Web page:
Resurfacing Arthroplasty
  HIP Replacements
  Total Hip Replacements
  Knee Replacements
  Oxford Unicondylar Knee Replacements
  Surface Replacement of the Shoulder
   
 
 
Bow legged knee due to waer and tear on the inner (medial) side of the knee
 
 
   
 
 
An X Ray of an Oxford Knee replacement
   

This patient had a Total knee replacement on one side and a Unicondylar knee replacement on the other. The X Ray at the left shows an Oxford Unicondylar knee replacement developed by Professor J.Goodfellow and colleagues at Oxford. The X Ray on the right is a Total knee replacement. It is obvious that the Oxford knee is half a Total knee replacement but it has the advantages of preserving the cruciate ligaments, and is a minimally invasive surgery. 

The Oxford knee replacement is suitable for roughly 30-40% patients who have wear and tear only on the inner half of the knee and in whom the bow legged deformity can be corrected by the Surgeon in the Outpatient clinic by applying pressure on the leg in the opposite direction.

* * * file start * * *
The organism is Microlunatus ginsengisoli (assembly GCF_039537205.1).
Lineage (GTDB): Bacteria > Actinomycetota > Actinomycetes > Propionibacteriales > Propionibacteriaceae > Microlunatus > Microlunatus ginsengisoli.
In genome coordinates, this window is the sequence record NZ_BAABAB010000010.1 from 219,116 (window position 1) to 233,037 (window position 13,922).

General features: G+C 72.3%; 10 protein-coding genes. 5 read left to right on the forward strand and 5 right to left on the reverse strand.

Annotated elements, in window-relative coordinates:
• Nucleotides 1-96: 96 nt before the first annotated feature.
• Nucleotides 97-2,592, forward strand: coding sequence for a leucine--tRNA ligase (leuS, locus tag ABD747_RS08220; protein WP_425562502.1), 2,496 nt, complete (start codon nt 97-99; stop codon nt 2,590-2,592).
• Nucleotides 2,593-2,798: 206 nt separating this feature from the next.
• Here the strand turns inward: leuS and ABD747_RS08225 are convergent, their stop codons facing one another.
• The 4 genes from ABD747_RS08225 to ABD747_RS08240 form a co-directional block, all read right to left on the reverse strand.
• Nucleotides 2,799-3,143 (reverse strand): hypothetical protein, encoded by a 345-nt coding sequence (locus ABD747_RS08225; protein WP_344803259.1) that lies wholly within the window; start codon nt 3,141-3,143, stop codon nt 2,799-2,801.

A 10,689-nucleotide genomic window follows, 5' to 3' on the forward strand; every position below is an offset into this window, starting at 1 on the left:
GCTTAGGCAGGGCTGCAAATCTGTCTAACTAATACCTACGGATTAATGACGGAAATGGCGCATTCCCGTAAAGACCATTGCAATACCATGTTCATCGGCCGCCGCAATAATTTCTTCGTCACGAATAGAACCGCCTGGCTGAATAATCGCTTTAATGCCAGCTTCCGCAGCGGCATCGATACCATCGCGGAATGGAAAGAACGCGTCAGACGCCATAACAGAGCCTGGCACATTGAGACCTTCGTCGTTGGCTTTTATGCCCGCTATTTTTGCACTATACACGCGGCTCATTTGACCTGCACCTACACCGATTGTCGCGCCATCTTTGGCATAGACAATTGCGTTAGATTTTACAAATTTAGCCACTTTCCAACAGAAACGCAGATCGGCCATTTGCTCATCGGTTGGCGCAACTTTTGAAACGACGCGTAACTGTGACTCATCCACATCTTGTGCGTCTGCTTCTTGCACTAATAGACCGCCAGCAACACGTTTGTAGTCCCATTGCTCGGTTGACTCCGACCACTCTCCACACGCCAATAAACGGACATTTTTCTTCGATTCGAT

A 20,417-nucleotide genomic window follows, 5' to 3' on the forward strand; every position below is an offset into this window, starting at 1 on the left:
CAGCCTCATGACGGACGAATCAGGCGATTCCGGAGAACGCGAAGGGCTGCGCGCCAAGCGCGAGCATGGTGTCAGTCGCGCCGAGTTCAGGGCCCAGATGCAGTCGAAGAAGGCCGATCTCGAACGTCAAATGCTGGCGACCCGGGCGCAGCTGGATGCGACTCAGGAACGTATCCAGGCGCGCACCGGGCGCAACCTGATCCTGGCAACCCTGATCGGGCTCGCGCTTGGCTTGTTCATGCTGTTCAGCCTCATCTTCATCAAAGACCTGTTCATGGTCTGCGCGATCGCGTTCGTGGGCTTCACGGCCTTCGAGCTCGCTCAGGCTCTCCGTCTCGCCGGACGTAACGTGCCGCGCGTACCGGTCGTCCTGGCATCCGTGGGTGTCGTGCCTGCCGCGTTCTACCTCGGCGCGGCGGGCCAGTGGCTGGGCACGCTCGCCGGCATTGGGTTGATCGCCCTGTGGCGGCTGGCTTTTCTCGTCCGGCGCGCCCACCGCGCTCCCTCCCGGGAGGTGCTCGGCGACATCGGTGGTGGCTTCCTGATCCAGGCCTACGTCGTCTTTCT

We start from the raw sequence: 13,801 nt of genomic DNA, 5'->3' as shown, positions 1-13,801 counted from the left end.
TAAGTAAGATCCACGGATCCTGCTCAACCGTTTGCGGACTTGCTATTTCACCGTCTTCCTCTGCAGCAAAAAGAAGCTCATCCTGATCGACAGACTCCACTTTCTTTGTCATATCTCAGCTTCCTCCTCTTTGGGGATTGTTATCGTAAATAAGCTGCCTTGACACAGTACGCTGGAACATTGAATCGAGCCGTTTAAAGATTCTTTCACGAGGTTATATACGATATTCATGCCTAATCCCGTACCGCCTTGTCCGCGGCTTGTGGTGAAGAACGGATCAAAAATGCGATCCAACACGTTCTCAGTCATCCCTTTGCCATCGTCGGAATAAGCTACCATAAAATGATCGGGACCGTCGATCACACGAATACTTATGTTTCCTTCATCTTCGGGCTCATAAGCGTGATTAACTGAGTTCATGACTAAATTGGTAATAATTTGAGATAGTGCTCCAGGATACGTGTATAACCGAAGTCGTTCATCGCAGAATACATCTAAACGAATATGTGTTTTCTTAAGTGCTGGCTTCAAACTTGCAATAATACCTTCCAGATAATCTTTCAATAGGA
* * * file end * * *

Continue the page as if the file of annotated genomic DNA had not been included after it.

The X Ray on the left is a picture of the bow legged knee taken with the patient standing. The X Ray on the right is a picture of the same patient taken with the leg held in a corrected position. It shows that the bow legged deformity is fully correctable and it also shows clear joint space on the outer side of the knee implying that the outer half of the knee is not worn out. 

It is vital that the outer half of the knee be normal and the anterior cruciate ligament is intact if the Oxford knee replacement is to give good results. 

Recovery from this operation is very quick and fit patients may be able to go home in as little as 2-3 days after surgery. Blood loss is very less and consequently blood transfusion is not needed. The range of movements is nearly full and the knee feels more stable as the ligaments have been preserved.
   
  Disclaimer
All information on website are for educational purposes only and provided as a service to the community. In no way should anything here be construed as medical advice. For medical advice consult your own physician who alone, after an appropriate physical examination, can give you appropriate advice about your medical condition. Comments are welcome.